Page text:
Common sense should prevail in this debate. On average, over 95% of minerals are ingested daily through fresh fruits, vegetables, meat, poultry, grains, nuts and dairy products, while less than 5% is ingested from drinking water. Amazing isn’t it? What’s even more amazing is that one glass of whole milk alone will contain more minerals than a whole day’s supply (2.6 quarts) of tap water!

Here’s a look at the major food sources for minerals:

  • Calcium – dairy products, soybeans, seafood, leafy green vegetables
  • Magnesium – green leafy vegetables, milk, meat, nuts, seafood
  • Phosphorus – seafood, poultry, dairy products, meat beans, grain
  • Iron – red meat, beans, nuts, raisins, poultry
  • Potassium – all foods especially meat, vegetables, milk, dates, figs, seafood, bananas

The fact remains that there are minerals present in our drinking water. By looking beyond the issue of whether they are beneficial or not, one must ask him or herself if they really want to consume physically impossible amounts of tap water to obtain their daily mineral requirement or to simply eat various foods which are abundantly mineral rich? The answer is simple enough – don’t worry about a mineral loss by drinking distilled water. The minerals our bodies need are largely met through the foods we eat, not in the water we drink.
References:
The Book of Health – Volume I, (A complete guide to making health last a lifetime), edited by Ernst L. Wynder.
Fit For Life II, Living Health: The Complete Program by Harvey and Marilyn Diamond.
Massachusetts Water Resources, Authority Waterworks Division – Water Quality Section, 1991.
Nowlin, Duane, Dr., Spectrum Labs Inc. New Brighton, MN.
Nutrition Almanac, Tap Water Statistics, Dr. John Kirschmann.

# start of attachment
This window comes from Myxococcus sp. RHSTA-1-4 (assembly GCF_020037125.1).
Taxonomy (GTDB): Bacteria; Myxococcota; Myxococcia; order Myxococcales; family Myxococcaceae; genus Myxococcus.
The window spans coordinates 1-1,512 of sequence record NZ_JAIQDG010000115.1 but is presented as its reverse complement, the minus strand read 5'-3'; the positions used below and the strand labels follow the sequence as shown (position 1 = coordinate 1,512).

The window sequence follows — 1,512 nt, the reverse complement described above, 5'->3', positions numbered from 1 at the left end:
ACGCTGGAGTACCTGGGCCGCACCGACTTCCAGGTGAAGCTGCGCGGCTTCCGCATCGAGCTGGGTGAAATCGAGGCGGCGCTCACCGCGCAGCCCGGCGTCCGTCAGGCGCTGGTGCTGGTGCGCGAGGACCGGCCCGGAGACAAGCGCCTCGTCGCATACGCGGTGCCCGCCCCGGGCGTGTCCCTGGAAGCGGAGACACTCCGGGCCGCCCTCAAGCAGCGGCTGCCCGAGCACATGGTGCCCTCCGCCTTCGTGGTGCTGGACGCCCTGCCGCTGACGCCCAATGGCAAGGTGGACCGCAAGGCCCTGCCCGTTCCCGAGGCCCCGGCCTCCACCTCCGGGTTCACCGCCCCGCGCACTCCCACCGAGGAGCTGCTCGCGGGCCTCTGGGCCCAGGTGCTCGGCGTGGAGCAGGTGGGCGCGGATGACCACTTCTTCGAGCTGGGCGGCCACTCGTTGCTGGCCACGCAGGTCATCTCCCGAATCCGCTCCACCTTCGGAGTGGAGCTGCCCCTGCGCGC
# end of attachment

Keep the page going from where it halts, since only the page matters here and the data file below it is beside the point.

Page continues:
The Shocking Truth About Water, Paul C. Bragg, N.D., PhD.
Water-Nutrition-Bio-Electronic according to the “Vincent Method”, Franz Morell, MD.

Table 1

 

Required for Daily Allowance
RDA St. Paul Gallons 8 oz. glasses
Calcium 800 mg 20 mg/l 10.5 168
Magnesium 350 mg 8 mg/l 11.6 186
Iron 10 mg .03 mg/l 88 1,408
Phosphorus 800 mg .01mg/l 21,136 338,176

 

Table 2

 

Required for Daily Allowance
RDA Boston Gallons 8 oz. glasses
Calcium 800 mg 5 mg/l 42.2 676
Magnesium 350 mg .8 mg/l 115.5 1,848
Iron 10 mg .05 mg/l 53 848
Phosphorus 800 mg .02 mg/l 10,560 168,960

 

Table 3

 

Mineral U.S. National Average (in tap water)
Calcium 44mg
Phosphorus less than 1 mg
Magnesium 11 mg
Iron less than 1 mg
(above quantities are based on drinking 2.6 quarts of tap water daily)
Average Diet for One Day with Milligrams (mg) of Each Mineral
Calcium Phosphorus Magnesium Iron
Breakfast
1 glass orange juice 54 26 19.8 0.5
2 slices whole wheat bread 46 104 36 0.5
1 cup Cream of Wheat 13 110 8 1.4
Milk (whole) 8 oz. 291 228 33 0.12
Lunch
1 hamburger patty 22 354 38 6.1
French fried potatoes 26 172 1
Milk (whole) 8 oz. 291 228 33 0.12
Dinner
Fish (baked Flounder) 8 oz. 26 440 68 1.8
1 cup lima beans 55 293 5.9
Lettuce salad 15 17 5 0.4
1 medium banana 12 39 49 1
1 slice whole wheat bread 23 52 18 0.5
DAILY TOTALS 874 2063 307.8 19.34